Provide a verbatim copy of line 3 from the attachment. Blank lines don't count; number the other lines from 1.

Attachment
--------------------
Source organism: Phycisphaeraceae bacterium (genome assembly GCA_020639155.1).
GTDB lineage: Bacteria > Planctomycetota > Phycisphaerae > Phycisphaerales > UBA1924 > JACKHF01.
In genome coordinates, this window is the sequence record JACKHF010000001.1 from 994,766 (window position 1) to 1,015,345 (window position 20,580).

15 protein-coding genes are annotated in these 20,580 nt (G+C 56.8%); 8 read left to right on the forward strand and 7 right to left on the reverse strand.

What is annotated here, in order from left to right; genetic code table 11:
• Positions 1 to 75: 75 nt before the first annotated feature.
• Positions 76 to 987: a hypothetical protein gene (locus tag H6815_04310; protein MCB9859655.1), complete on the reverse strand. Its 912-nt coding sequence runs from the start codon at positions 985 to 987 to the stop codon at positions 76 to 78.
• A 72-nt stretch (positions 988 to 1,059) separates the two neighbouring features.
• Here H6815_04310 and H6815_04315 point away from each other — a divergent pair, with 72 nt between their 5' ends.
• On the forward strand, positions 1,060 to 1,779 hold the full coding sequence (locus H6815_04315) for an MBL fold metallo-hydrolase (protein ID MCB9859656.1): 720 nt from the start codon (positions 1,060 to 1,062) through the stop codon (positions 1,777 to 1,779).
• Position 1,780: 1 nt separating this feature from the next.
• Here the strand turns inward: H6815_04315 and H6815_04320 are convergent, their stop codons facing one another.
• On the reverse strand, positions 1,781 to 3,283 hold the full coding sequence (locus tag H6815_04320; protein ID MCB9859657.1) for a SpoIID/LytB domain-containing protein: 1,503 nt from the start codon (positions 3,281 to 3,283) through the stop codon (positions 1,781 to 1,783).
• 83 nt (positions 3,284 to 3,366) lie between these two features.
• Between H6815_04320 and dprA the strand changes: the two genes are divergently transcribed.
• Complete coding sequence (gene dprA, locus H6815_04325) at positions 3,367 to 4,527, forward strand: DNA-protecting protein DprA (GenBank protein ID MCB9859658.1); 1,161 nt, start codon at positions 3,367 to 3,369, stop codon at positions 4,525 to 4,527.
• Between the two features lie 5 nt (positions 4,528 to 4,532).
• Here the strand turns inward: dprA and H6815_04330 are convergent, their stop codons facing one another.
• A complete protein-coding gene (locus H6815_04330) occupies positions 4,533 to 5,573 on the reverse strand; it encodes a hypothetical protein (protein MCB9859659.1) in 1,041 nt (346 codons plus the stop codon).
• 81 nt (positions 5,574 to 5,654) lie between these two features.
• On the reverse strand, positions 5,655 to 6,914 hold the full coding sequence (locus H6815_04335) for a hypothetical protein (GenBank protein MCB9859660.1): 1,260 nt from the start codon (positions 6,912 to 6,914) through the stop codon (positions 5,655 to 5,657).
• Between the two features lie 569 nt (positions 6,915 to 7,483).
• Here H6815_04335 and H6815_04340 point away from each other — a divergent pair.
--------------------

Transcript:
In genome coordinates, this window is the sequence record JACKHF010000001.1 from 994,766 (window position 1) to 1,015,345 (window position 20,580).